For any film geeks who grew up in the 80's, the local video store was Mecca. For several of my formative years I had a "Ma and Pop" video store within walking distance from my house, and I promise it would not be an exaggeration to say that I saw almost every title in that store. It was a time before tough age restrictions on R rated rentals was even a thing, and fortunately my parents were totally clueless. These are the films that, for better or worse, made me the movie nerd I am today. When the 90's came along and brought with them the Blockbusters and myriad of other large video store chains I've long forgotten, the vibe changed forever as the old school jumbo boxes made way for smaller, sleeker VHS covers and the crazier B movies became harder and harder to find. By the time I graduated from college and was working my final summer job in a video store here in Austin, VHS were slowly but surely being converted to DVD. Not ALL of them made the change over, however. Several years later when asking one of my best friends why in the world he was hanging onto so many VHS tapes when DVD was the superior medium, he totally schooled me and explained that most of his collection was simply not available on DVD. I was astounded. Though a lot of his favorite titles have been made available since then, many of his most beloved films to this day still exist on VHS only.
The documentary REWIND THIS! expertly tells a comprehensive story of the rise and fall of the VHS format and how it completely revolutionized the entire film industry. Told mostly from a collector's standpoint, the film chronicles the early days when the idea of being able to tape a television show or movie and watch it over and over again was completely novel. Up until the late 70's, unless you had a projector and owned a print of a film, watching it more than once meant buying a ticket at the theater. For television, the only choice was waiting for the occasional rerun. Not only did JVC's introduction of the home video recorder change this concept, it also forever changed the way film studios would market and sell their films.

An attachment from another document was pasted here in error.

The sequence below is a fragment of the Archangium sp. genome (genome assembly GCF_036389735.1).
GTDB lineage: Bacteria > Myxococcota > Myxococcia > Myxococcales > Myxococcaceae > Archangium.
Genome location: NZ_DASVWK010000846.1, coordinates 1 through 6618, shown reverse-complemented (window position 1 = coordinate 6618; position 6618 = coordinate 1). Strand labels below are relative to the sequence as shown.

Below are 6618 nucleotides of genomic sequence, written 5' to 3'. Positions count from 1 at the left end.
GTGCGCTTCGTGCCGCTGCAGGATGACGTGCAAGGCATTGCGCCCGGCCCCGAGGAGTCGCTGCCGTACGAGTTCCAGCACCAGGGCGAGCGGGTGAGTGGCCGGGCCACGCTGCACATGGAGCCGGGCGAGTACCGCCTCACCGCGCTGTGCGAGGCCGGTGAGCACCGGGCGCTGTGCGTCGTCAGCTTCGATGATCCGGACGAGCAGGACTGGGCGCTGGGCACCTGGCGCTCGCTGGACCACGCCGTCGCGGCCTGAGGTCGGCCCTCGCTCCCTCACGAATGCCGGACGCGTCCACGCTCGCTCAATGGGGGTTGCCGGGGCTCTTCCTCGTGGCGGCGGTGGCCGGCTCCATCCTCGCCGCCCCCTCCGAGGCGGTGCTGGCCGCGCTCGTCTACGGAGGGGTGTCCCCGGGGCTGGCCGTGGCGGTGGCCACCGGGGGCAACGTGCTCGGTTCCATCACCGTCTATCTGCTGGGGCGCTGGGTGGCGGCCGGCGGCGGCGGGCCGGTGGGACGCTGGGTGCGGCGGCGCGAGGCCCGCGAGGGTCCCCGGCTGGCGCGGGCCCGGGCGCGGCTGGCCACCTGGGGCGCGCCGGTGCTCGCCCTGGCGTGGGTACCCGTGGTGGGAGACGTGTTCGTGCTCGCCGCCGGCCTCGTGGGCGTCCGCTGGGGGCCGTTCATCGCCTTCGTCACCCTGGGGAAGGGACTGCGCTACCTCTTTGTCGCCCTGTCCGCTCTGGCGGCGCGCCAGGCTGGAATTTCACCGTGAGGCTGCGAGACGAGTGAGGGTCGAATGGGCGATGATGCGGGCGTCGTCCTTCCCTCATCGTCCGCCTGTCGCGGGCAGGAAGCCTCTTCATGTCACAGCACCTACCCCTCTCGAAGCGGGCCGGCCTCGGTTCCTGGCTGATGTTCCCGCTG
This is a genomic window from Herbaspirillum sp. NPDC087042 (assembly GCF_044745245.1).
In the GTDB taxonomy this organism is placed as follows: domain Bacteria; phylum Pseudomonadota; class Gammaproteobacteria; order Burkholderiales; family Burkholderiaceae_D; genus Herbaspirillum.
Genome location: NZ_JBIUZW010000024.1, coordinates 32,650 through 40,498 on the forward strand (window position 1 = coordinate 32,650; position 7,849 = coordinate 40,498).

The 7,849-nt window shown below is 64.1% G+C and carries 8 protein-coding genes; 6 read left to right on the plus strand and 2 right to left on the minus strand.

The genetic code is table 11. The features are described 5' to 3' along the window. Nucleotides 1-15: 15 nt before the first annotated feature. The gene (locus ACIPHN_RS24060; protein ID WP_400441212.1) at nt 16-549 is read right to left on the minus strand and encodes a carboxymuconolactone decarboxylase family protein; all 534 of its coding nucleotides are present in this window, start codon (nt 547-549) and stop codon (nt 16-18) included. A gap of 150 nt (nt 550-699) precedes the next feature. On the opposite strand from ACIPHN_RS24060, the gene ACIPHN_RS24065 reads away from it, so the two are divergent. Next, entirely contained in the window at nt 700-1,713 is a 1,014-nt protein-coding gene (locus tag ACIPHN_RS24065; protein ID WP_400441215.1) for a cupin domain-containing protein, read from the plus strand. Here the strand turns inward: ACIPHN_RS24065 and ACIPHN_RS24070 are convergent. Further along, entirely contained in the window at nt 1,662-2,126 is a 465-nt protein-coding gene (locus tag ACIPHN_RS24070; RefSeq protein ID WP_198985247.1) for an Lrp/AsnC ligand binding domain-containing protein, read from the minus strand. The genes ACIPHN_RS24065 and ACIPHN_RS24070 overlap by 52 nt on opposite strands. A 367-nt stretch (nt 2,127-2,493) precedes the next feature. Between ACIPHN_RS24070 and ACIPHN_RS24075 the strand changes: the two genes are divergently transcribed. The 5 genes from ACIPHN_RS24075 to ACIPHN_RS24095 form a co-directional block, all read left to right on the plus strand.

From the expert collector to the artists whose handiwork graces some of the most revered cover boxes, director Josh Johnson manages to include a ton of information without making the topic feel tiresome whatsoever. We fully witness the joy that each interview subject feels when sharing his or her love of VHS while also learning the importance of preserving a medium that for most has been relegated to the bottom of the barrel. From the VHS/Betamax war to the first shot-on-video porn FOOTBALL WIDOW, Johnson and his team, producer Carolee Mitchell and DP/editor Christopher Palmer, expertly pull a fun and informative narrative from a plethora of images and info, culminating in a wonderfully nostalgic and cohesive documentary.
Whether you are a hardcore movie geek or simply a casual fan, I cannot recommend REWIND THIS! strongly enough.
- Rebecca Elliott